Disclaimers everywhere

Have you noticed that we now live in a world of legal disclaimers?

During a news program on television, a commercial came on touting the success of a firm that invests in mutual funds.

While spending a good part of the 30-second spot telling the viewing audience that over the past few years it had consistently outperformed “Lipper averages,” it then concluded with a quickly worded statement that past history was no guide, there were no guarantees in investments, and you were probably going to lose everything you had ever laid your hands on if you trusted this firm.

If past history is no guide, then why mention how the firm’s picks had fared versus the Lipper average? (By the way, the Lipper average is “the average level of performance for all mutual funds as reported by Lipper Inc.” — a subsidiary of Reuters.)

But the commercial reminded us of the dozens of pharmaceutical commercials that end with barely intelligible, hastily blurted warnings that the advertised pill may not only cure your rheumatoid arthritis, but may also cause incontinence, blindness, flatulence and death.

“Ask your doctor if Pylocash is right for you!”

Of course, every car ad quickly retreats from promises of miles per gallon (“results vary”), toys that come wrapped in plastic urge you not to let Junior play in the plastic (“may result in suffocation”), and even renting a golf cart comes with ominous warnings (“improper operation may result in injuries up to and including death”).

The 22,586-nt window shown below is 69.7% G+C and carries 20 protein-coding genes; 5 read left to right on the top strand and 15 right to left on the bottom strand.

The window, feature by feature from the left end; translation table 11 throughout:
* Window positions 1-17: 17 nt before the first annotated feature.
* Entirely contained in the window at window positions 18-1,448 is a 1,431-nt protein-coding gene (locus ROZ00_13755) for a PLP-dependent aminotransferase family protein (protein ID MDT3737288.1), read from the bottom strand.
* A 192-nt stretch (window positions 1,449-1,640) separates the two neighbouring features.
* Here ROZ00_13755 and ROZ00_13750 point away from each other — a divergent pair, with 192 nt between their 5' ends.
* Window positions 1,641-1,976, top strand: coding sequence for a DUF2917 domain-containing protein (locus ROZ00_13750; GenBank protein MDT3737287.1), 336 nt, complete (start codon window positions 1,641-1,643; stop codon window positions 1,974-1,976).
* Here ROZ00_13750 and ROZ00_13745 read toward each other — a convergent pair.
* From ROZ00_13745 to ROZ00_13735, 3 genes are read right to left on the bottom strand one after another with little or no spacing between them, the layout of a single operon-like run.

Makes you want to take your arthritis pill, jump into your gas-guzzling lemon, go to the course and commit golf cart assisted suicide, doesn’t it?

One rule of thumb we’ve adopted is that if the last seven seconds of a commercial are read so quickly you can barely understand them, you probably don’t want to hear them anyway.

Apparently, the new rule of such advertising is that you can promise the consumer anything in the first 23 seconds of the commercial as long as your lawyer can provide you with wording to retract all such claims in the last seven seconds. And, oh yeah, issue dire warnings in that same time span about all the havoc your product could possibly wreak.

It makes one pine for the good old days of “Winston tastes good like a cigarette should” and “Smoke mentholated Kools when you have a cold!” Yes, they were blatant lies but at least they weren’t lawyer-approved blatant lies.

(A version of this editorial has appeared previously in The Maui News.)

* Editorials reflect the opinion of the publisher.

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